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Since the early 1990s, the federal role in education—exemplified by the controversial No Child Left Behind Act (NCLB)—has expanded dramatically. Yet states and localities have retained a central role in education policy, leading to a growing struggle for control over the direction of the nation's schools. In An Education in Politics, Jesse H. Rhodes explains the uneven development of federal involvement in education. While supporters of expanded federal involvement enjoyed some success in bringing new ideas to ...
Since the early 1990s, the federal role in education—exemplified by the controversial No Child Left Behind Act (NCLB)—has expanded dramatically. Yet states and localities have retained a central role in education policy, leading to a growing struggle for control over the direction of the nation's schools. In An Education in Politics, Jesse H. Rhodes explains the uneven development of federal involvement in education. While supporters of expanded federal involvement enjoyed some success in bringing new ideas to the federal policy agenda, Rhodes argues, they also encountered stiff resistance from proponents of local control. Built atop existing decentralized policies, new federal reforms raised difficult questions about which level of government bore ultimate responsibility for improving schools.Rhodes's argument focuses on the role played by civil rights activists, business leaders, and education experts in promoting the reforms that would be enacted with federal policies such as NCLB. It also underscores the constraints on federal involvement imposed by existing education policies, hostile interest groups, and, above all, the nation's federal system. Indeed, the federal system, which left specific policy formation and implementation to the states and localities, repeatedly frustrated efforts to effect changes: national reforms lost their force as policies passed through iterations at the state, county, and municipal levels. Ironically, state and local resistance only encouraged civil rights activists, business leaders, and their political allies to advocate even more stringent reforms that imposed heavier burdens on state and local governments. Through it all, the nation's education system made only incremental steps toward the goal of providing a quality education for every child.
"From its inception as a U.S. institution, public school education has often been troubled by issues of unevenness from location to location across the country, with everyone from local government officials to venture capitalists weighing in on what students need to learn to keep the United States competitive. Synthesizing history, anecdotal evidence, and theory, Rhodes explains the complex and often frictional interactions among business and civil rights leaders, politicians, and other interest groups seeking to influence education policy. Recommended for students of education and political science and for anyone interested in understanding or influencing education legislation."–Library Journal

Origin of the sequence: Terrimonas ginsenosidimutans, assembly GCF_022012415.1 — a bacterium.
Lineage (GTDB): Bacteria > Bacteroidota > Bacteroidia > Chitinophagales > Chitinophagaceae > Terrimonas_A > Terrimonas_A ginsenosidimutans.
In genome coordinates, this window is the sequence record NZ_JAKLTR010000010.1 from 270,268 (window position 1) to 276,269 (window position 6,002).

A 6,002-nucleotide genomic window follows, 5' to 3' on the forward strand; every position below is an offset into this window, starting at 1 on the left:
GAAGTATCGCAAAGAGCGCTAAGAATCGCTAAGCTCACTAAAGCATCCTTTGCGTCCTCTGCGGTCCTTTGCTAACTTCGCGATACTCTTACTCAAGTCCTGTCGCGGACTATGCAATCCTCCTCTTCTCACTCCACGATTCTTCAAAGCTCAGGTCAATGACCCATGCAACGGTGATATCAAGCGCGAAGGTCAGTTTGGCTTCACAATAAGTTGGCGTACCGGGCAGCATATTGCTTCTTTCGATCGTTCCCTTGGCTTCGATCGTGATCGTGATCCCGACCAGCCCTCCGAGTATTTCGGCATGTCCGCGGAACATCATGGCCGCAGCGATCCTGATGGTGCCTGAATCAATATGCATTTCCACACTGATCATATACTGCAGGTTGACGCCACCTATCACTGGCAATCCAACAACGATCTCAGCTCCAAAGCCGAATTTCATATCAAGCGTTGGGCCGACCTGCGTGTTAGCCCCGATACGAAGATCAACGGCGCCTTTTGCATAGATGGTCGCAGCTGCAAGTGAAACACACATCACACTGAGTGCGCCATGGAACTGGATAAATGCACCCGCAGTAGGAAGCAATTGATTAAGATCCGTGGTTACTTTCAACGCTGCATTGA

"In An Education in Politics, Jesse H. Rhodes offers a valuable new perspective—'institutionally bounded entrepreneurship'—for understanding the historical evolution of federal education policy. The book provides an important reassessment of the source and durability of the modern school reform movement that should be of great interest to scholars, policymakers, and the general public."—Patrick McGuinn, Drew University, author of No Child Left Behind and the Transformation of Federal Education Policy, 1965–2005
Introduction: Explaining the Development of American Education Policymaking
1. The Structure of American Education Policy before 1980
2. A New Direction in American Education Policy, 1980–1988
3. Federal School Reform Builds Momentum, 1989–1992
4. A New Federal Role Is Born, 1993–1994
5. The Road to No Child Left Behind, 1995–2002
6. "Yes We Can" Improve America's Schools? From No Child Left Behind to President Obama's Education Initiatives, 2003–2011
Conclusion: Institutionally Bounded Entrepreneurship and the Future of American Education Policymaking
List of Abbreviations